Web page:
The San Francisco Art Institute (SFAI) will conserve two of a group of six New Deal era frescoes on the walls of SFAI's historic 800 Chestnut Street Campus. SFAI (then called the California School of Fine Arts) played a central role in the development of the fresco as an art form in the United States in the 1930's. Covered for more than 70 years by overpaint, the murals were discovered recently in 2013. This project will conserve another two frescoes, Marble Workers at Fisherman's Wharf by Frederick Olmsted, Jr., and the Lost Fresco #6, artist unknown. Treatment will include removing urethane and overpainting and restoring damaged areas of the frescoes. The revealed frescoes will illuminat the stories, experiences, and ethos of Bay Area public mural artists, including those less prominent, in this very important period in our collective history.
The Museum of Idaho will rehouse and stabilize the Wasden Collection, which was excavated from the Wasden Site (Owl Cave) between 1965 and 1977 and represents an estimated 15,000 years of Native American occupation on the Snake River Plain. Comprising the collection is evidence of late Pleistocene-early Holocene human occupation and activity in the form of stone and bone tools, pottery sherds, shell, and textile fragments; more than 10,000 bones of large mammals including bison, woolly mammoth, horse, dire wolf, and camel; microfaunal remains; soil samples; original field notes; excavation records; site maps; and excavation photographs. The project will inventory, catalog, and rehouse the entire collection and will stabilize vulnerable materials thereby ensuring their long-term preservation and making the objects and associated information accessible for research and exhibition.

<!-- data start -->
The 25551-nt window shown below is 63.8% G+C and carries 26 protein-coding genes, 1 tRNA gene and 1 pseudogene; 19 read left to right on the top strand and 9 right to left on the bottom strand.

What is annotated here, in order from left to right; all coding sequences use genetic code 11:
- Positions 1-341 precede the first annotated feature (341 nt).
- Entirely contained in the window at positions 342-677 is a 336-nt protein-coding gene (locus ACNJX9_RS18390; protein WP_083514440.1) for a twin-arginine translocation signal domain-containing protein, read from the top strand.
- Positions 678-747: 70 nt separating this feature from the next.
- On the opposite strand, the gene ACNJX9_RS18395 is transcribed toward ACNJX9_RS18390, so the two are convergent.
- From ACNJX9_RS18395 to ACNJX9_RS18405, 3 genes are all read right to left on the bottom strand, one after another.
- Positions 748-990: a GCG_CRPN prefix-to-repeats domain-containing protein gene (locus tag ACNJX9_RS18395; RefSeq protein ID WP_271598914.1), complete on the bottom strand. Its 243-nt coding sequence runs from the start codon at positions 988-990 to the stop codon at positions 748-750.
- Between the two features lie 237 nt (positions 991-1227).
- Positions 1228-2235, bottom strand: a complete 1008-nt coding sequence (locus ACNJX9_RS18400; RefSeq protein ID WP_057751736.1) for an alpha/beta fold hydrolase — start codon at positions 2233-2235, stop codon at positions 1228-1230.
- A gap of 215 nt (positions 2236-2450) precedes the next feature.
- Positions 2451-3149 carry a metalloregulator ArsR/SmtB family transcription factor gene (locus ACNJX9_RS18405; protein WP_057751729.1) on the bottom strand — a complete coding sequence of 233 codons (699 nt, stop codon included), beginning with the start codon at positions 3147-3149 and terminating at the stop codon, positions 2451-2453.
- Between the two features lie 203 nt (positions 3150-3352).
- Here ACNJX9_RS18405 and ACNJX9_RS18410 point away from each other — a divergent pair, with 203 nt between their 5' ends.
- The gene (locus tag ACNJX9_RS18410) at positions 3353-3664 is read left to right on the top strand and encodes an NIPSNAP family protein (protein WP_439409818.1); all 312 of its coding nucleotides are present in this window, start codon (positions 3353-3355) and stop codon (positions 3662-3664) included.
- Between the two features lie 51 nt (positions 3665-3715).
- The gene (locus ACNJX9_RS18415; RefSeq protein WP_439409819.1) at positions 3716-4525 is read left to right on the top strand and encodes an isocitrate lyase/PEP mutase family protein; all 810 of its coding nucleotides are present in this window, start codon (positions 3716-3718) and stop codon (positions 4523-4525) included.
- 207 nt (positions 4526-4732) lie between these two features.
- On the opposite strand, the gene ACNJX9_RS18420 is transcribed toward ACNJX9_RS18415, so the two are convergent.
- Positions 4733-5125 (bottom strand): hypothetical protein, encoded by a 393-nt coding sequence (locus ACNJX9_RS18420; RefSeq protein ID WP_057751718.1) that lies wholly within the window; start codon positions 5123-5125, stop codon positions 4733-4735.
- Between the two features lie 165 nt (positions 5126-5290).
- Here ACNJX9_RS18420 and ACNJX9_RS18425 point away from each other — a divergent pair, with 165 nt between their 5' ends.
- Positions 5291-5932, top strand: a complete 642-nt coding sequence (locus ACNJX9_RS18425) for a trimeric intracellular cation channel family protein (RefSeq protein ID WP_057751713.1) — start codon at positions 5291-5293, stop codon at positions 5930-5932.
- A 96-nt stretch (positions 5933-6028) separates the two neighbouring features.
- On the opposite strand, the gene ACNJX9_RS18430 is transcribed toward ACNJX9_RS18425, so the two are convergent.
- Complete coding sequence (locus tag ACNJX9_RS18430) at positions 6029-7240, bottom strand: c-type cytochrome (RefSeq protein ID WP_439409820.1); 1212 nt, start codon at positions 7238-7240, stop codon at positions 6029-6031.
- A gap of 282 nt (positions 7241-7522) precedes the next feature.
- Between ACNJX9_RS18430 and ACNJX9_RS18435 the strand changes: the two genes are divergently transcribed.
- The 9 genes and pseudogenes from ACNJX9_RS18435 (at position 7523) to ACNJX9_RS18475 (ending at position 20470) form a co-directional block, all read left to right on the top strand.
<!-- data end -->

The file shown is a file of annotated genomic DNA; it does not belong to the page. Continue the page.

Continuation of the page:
The University of Alaska Museum of the North will stabilize and rehouse a collection of 7,000 catalogued items, including chipped and ground stone artifacts; carved antler, bone, ivory and wood implements; pottery; dendrochronology samples; and associated documentation excavated from 13 late prehistoric (c. AD 1000-1800) archaeological sites along the Kobuk River in northwestern Alaska. The well-preserved organic artifacts provide a unique tool for several areas of archaeological research including faunal analysis, subsistence, trade and exchange, land use, past distributions of plants and animals, dendrochronology, and radiocarbon dating. Each object will also be photographed, and images will be uploaded to the museum's publicly accessible online database to increase accessibility for archaeologists, tribal representatives, educators, and the general public.